• Clinoril (sulindac)
  • Indocin (indomethacin)

Antirheumatic drugs

People taking medication to treat rheumatoid arthritis may experience hair loss. This is because antirheumatic drugs work to fight inflammation by stopping cell growth.

Some drugs target all cells indiscriminately, which means it can affect the cells that produce new hair.

Antirheumatic drugs that may cause hair loss include:

  • Methotrexate, which causes hair loss in 1–3% of users
  • Arava (leflunomide), which causes hair loss in roughly 10% of people who take it

Enbrel (etanercept) and Humira (adalimumab) may also cause hair loss in rare cases. Researchers think this might be because these drugs affect molecules in the body that send messages between cells.

Parkinson’s disease drugs

The drug Levodopa or L-dopa can cause hair loss.

Stomach disorder drugs

Drugs to treat stomach ulcers and digestive issues may cause hair loss. These medications include:

  • Tagamet (cimetidine)
  • Pepcid (famotidine)
  • Zantac (ranitidine)

Other drugs

Other medications that can cause hair loss include:

  • medications for thyroid disorders
  • immunosuppressants
  • chemotherapy
  • antifungals, such as voriconazole
  • some antibiotics
  • anticonvulsants such as Tridone or Trimethadione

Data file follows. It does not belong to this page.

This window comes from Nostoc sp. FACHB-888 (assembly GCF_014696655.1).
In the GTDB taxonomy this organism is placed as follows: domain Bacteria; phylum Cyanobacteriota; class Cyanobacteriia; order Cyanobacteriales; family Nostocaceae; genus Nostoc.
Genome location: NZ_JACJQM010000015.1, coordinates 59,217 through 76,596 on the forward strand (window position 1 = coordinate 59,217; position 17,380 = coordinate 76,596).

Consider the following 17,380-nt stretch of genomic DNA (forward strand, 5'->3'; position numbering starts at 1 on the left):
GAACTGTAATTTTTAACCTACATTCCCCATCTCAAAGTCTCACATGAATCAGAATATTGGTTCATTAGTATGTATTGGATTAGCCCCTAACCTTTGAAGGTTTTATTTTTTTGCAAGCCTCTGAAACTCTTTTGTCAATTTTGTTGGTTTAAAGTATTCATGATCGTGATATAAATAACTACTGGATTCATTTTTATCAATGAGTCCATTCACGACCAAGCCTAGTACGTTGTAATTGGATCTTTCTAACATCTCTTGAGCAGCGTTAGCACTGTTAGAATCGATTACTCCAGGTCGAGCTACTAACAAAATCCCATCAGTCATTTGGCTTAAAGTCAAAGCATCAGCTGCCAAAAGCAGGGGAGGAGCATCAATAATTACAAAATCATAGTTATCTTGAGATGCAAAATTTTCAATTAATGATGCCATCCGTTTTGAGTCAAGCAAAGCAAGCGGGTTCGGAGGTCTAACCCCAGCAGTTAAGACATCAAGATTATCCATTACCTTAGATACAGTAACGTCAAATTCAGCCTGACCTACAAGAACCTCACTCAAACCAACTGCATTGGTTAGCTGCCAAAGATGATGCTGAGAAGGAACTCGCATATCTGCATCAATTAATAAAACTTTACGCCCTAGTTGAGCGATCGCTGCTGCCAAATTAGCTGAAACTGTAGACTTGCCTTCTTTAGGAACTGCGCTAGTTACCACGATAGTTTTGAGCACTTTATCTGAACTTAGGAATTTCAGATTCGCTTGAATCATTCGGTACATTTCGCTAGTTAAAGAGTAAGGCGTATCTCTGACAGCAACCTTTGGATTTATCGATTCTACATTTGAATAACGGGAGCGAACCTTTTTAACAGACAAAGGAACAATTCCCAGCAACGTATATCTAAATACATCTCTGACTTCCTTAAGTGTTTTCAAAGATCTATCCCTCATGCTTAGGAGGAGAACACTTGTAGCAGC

• isotretinoin (Accutane)
  • drugs that contain vitamin A

Many commonly prescribed prescription drugs can cause temporary hair loss, trigger the onset of male and female pattern baldness, and even cause permanent hair loss. Note that the drugs listed here do not include those used in chemotherapy and radiation for cancer treatment.
Your doctor may not mention hair loss as a side effect of some drugs, so don’t forget to do your own research and read the drug manufacturer’s complete warnings. Your pharmacist can provide you with this information even before you fill a prescription.
Many pill and medication guidebooks (sold in bookstores and pharmacies) are also excellent sources of complete information about prescription drugs. If your doctor prescribes any of the following drugs, ask if one that does not have hair loss as a possible side effect can be substituted.